Friday, January 25, 2008

The Seduction of Words: Rusty Barnes' Breaking It Down

There’s no doubt Rusty Barnes’ short-short story collection, Breaking It Down, belongs in the literary section of the bookstore. It has all the qualities we expect in literary fiction: fresh, often stunning images, an unflinching look at the truth of human character, spare and elegant prose. Add to that the author’s mastery of the short-short or flash form and his ability to evoke a lifetime of yearning or regret in a few brief pages and it’s no wonder it got rave blurbs from the likes of Ploughshares’ DeWitt Henry and Edward Falco. But before you’re thinking my review will be labeled as an all “writing” entry, I have to let you know there’s plenty of sex in Breaking It Down—after all, Steve Almond liked it, too.

Don’t go moving the book to the erotica section quite yet! Let me assure you I’m talking about literary sex. Yes, I suppose it’s time for me to lay my definitions out on the table, bare naked, for all to see. There’s been a long, sometimes heated, debate about the differences between porn, erotica and the serious treatment of sexuality that might even get you on a college syllabus, like D.H. Lawrence. Many claim it’s all in the eye of the beholder—what I like is literary, what you like is erotica, what a person neither of us like likes is porn. However, I believe there is a somewhat more objective way to analyze the difference.

Porn is bodies having sex, no complications, no questions asked, no real plot necessary. The intent is to arouse with descriptions or photographs of sex acts and the copious use of “obscene” words. This is reptile brain stuff, not that it can’t be highly effective and often enjoyable when the mood is right.

Erotica adds brains and hearts to the bodies. Its pages are populated by complex human beings, with dreams, desires and even disappointments in their lives. These people need reasons to have sex and they usually need a specific reason to have sex with the partner or partners of the moment. Often assumed to be aimed at women, erotica offers plot, character, motivation, poetic language and even humor. However, for the most part it does aim to arouse the libido as well as the mind. (That’s what I try to do in my work anyway).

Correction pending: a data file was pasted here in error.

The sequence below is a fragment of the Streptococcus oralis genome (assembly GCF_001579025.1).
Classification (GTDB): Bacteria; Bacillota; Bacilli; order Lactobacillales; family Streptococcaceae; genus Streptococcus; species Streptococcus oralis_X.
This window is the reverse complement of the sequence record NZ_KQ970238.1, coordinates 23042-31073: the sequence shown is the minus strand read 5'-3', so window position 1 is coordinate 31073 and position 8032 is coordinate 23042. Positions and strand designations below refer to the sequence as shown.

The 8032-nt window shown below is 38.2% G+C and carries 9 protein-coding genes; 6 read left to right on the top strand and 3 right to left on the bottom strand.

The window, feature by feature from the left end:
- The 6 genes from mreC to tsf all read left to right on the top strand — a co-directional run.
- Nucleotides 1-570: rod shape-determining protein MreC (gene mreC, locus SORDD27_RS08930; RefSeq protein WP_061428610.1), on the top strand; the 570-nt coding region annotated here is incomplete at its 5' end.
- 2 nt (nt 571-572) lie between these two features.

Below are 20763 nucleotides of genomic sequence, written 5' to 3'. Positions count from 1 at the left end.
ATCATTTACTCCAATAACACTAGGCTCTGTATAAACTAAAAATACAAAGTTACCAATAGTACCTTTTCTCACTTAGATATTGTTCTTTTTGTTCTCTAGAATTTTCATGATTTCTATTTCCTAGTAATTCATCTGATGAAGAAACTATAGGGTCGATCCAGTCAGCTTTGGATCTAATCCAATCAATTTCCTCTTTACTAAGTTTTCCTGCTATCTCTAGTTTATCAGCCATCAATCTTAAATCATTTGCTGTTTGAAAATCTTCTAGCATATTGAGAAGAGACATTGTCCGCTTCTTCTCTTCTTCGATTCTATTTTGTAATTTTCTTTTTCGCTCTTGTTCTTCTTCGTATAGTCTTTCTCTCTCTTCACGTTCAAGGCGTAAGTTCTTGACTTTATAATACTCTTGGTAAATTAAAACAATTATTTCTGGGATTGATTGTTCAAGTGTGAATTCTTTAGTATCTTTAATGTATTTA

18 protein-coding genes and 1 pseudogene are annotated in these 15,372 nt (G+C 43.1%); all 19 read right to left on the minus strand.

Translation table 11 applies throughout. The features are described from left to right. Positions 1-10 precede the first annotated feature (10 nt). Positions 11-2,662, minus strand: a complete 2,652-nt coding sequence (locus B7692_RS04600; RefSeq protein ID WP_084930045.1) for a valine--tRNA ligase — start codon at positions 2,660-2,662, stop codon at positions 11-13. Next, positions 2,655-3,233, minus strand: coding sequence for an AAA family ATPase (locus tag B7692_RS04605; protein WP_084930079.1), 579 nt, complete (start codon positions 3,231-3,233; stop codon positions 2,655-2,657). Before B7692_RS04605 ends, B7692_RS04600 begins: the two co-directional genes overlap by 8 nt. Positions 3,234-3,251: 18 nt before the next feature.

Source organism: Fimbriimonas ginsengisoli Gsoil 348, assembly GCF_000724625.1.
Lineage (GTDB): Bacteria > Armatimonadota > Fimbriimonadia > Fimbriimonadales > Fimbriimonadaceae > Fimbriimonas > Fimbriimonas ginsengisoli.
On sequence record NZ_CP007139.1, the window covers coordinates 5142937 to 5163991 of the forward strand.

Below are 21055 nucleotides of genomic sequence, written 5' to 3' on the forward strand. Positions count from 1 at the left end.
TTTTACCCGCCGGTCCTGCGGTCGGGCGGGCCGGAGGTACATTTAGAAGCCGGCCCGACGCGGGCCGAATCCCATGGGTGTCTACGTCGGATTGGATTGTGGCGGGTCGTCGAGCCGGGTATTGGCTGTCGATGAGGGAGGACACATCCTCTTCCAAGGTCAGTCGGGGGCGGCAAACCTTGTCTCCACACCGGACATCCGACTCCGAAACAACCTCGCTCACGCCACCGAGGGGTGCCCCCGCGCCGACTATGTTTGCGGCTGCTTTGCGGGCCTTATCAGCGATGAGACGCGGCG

A literary sex scene adds one more layer--a higher artistic purpose. It can arouse, but it doesn’t have to, the only “must” is that it serve to reveal character. Therefore here’s where you find an honest and often darkly complex view of human sexuality. Now we’re back to Breaking It Down. Barnes’ stories are often brutally honest. Sex has consequences, it’s an urge that ruins lives. It can also be a way for inarticulate characters to assert some power or seek a fragile moment of connection in a lonely life. Adultery, spouse-swapping, disappointed housewives taking out their frustration in the arms of visiting handymen--Barnes pierces through the clichés to touch the tender, wounded heart of erotic desire. Frankly, I found it all wonderfully refreshing. I enjoyed every one of the eighteen stories, but I’ll talk about a few favorites (yes, they have more sex) to illustrate my “definition.”

“What Needs to Be Done,” the first story in the collection, grabbed me right away with its sensual, resonant images--green beans in a silver bowl, tobacco juice spattered over the mums. Many of Barnes’ stories are clearly set in Appalachia and in this case issues of class are highlighted with a city-girl narrator, Derry, who is trapped in a disappointing marriage to an alcoholic country boy. One of the ways she endures is to have literal rolls in the hay with her nineteen-year-old brother-in-law. This passage is one of my favorites in the book: